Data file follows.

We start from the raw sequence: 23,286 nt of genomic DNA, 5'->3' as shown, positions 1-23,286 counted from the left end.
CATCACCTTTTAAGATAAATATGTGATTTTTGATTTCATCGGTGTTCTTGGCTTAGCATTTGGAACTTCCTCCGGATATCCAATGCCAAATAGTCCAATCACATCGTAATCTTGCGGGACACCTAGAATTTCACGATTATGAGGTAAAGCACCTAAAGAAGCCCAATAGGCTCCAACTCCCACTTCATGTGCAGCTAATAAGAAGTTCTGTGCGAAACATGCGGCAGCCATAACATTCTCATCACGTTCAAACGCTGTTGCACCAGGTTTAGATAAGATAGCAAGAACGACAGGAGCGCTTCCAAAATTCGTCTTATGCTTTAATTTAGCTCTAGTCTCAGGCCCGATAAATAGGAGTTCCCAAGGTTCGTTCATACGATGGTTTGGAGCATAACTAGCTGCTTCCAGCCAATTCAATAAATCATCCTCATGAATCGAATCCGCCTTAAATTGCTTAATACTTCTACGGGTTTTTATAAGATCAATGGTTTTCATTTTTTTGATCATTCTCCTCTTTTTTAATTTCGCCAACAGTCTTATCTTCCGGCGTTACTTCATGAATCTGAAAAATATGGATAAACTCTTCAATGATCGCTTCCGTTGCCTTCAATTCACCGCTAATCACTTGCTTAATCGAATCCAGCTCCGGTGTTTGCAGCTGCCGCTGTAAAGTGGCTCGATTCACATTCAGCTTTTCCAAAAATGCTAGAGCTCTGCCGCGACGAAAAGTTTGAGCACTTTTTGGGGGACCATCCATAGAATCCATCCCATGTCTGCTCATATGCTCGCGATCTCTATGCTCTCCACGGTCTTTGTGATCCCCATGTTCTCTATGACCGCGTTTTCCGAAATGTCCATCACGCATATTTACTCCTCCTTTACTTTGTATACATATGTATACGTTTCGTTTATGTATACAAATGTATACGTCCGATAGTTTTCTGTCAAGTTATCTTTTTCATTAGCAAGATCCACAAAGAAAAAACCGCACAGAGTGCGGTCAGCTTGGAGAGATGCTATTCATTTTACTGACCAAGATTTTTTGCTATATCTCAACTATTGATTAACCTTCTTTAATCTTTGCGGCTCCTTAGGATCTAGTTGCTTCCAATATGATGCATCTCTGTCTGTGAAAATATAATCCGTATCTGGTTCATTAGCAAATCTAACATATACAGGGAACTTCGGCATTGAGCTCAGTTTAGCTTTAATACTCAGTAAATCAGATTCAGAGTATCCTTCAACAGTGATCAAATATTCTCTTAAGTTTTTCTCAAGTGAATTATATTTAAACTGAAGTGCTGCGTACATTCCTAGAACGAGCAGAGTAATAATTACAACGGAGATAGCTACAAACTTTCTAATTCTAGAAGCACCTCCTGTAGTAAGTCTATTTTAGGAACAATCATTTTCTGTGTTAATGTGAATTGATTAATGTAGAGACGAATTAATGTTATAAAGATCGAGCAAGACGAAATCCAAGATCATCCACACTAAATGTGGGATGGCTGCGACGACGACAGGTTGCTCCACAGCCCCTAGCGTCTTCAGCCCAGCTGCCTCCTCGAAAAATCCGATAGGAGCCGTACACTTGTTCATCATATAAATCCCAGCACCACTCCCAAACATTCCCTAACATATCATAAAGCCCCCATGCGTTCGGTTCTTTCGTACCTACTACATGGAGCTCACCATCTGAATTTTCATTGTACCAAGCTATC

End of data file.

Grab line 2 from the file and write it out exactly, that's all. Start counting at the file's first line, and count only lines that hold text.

CATCACCTTTTAAGATAAATATGTGATTTTTGATTTCATCGGTGTTCTTGGCTTAGCATTTGGAACTTCCTCCGGATATCCAATGCCAAATAGTCCAATCACATCGTAATCTTGCGGGACACCTAGAATTTCACGATTATGAGGTAAAGCACCTAAAGAAGCCCAATAGGCTCCAACTCCCACTTCATGTGCAGCTAATAAGAAGTTCTGTGCGAAACATGCGGCAGCCATAACATTCTCATCACGTTCAAACGCTGTTGCACCAGGTTTAGATAAGATAGCAAGAACGACAGGAGCGCTTCCAAAATTCGTCTTATGCTTTAATTTAGCTCTAGTCTCAGGCCCGATAAATAGGAGTTCCCAAGGTTCGTTCATACGATGGTTTGGAGCATAACTAGCTGCTTCCAGCCAATTCAATAAATCATCCTCATGAATCGAATCCGCCTTAAATTGCTTAATACTTCTACGGGTTTTTATAAGATCAATGGTTTTCATTTTTTTGATCATTCTCCTCTTTTTTAATTTCGCCAACAGTCTTATCTTCCGGCGTTACTTCATGAATCTGAAAAATATGGATAAACTCTTCAATGATCGCTTCCGTTGCCTTCAATTCACCGCTAATCACTTGCTTAATCGAATCCAGCTCCGGTGTTTGCAGCTGCCGCTGTAAAGTGGCTCGATTCACATTCAGCTTTTCCAAAAATGCTAGAGCTCTGCCGCGACGAAAAGTTTGAGCACTTTTTGGGGGACCATCCATAGAATCCATCCCATGTCTGCTCATATGCTCGCGATCTCTATGCTCTCCACGGTCTTTGTGATCCCCATGTTCTCTATGACCGCGTTTTCCGAAATGTCCATCACGCATATTTACTCCTCCTTTACTTTGTATACATATGTATACGTTTCGTTTATGTATACAAATGTATACGTCCGATAGTTTTCTGTCAAGTTATCTTTTTCATTAGCAAGATCCACAAAGAAAAAACCGCACAGAGTGCGGTCAGCTTGGAGAGATGCTATTCATTTTACTGACCAAGATTTTTTGCTATATCTCAACTATTGATTAACCTTCTTTAATCTTTGCGGCTCCTTAGGATCTAGTTGCTTCCAATATGATGCATCTCTGTCTGTGAAAATATAATCCGTATCTGGTTCATTAGCAAATCTAACATATACAGGGAACTTCGGCATTGAGCTCAGTTTAGCTTTAATACTCAGTAAATCAGATTCAGAGTATCCTTCAACAGTGATCAAATATTCTCTTAAGTTTTTCTCAAGTGAATTATATTTAAACTGAAGTGCTGCGTACATTCCTAGAACGAGCAGAGTAATAATTACAACGGAGATAGCTACAAACTTTCTAATTCTAGAAGCACCTCCTGTAGTAAGTCTATTTTAGGAACAATCATTTTCTGTGTTAATGTGAATTGATTAATGTAGAGACGAATTAATGTTATAAAGATCGAGCAAGACGAAATCCAAGATCATCCACACTAAATGTGGGATGGCTGCGACGACGACAGGTTGCTCCACAGCCCCTAGCGTCTTCAGCCCAGCTGCCTCCTCGAAAAATCCGATAGGAGCCGTACACTTGTTCATCATATAAATCCCAGCACCACTCCCAAACATTCCCTAACATATCATAAAGCCCCCATGCGTTCGGTTCTTTCGTACCTACTACATGGAGCTCACCATCTGAATTTTCATTGTACCAAGCTATC